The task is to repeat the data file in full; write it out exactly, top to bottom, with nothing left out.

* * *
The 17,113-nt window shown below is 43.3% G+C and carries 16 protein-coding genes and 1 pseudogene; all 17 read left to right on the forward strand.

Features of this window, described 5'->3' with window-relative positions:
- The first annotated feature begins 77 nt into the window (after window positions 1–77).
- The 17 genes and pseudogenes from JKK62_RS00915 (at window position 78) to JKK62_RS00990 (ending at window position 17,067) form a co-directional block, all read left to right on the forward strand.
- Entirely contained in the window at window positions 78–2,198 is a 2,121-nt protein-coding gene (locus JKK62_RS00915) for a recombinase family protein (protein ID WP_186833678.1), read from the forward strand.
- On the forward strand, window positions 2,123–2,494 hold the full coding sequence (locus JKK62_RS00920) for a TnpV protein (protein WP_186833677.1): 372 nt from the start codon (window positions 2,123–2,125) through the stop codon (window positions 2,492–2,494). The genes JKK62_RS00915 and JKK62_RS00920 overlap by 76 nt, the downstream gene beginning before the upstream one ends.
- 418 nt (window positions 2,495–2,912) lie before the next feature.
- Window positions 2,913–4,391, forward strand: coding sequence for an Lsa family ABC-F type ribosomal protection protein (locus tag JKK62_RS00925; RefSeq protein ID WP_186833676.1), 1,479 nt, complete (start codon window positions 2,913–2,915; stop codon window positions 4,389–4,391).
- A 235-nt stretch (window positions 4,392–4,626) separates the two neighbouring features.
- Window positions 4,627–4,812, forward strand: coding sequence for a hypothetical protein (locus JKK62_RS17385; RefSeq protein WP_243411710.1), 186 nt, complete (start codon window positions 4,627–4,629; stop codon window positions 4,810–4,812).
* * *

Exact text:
The 17,113-nt window shown below is 43.3% G+C and carries 16 protein-coding genes and 1 pseudogene; all 17 read left to right on the forward strand.

Features of this window, described 5'->3' with window-relative positions:
- The first annotated feature begins 77 nt into the window (after window positions 1–77).
- The 17 genes and pseudogenes from JKK62_RS00915 (at window position 78) to JKK62_RS00990 (ending at window position 17,067) form a co-directional block, all read left to right on the forward strand.
- Entirely contained in the window at window positions 78–2,198 is a 2,121-nt protein-coding gene (locus JKK62_RS00915) for a recombinase family protein (protein ID WP_186833678.1), read from the forward strand.
- On the forward strand, window positions 2,123–2,494 hold the full coding sequence (locus JKK62_RS00920) for a TnpV protein (protein WP_186833677.1): 372 nt from the start codon (window positions 2,123–2,125) through the stop codon (window positions 2,492–2,494). The genes JKK62_RS00915 and JKK62_RS00920 overlap by 76 nt, the downstream gene beginning before the upstream one ends.
- 418 nt (window positions 2,495–2,912) lie before the next feature.
- Window positions 2,913–4,391, forward strand: coding sequence for an Lsa family ABC-F type ribosomal protection protein (locus tag JKK62_RS00925; RefSeq protein ID WP_186833676.1), 1,479 nt, complete (start codon window positions 2,913–2,915; stop codon window positions 4,389–4,391).
- A 235-nt stretch (window positions 4,392–4,626) separates the two neighbouring features.
- Window positions 4,627–4,812, forward strand: coding sequence for a hypothetical protein (locus JKK62_RS17385; RefSeq protein WP_243411710.1), 186 nt, complete (start codon window positions 4,627–4,629; stop codon window positions 4,810–4,812).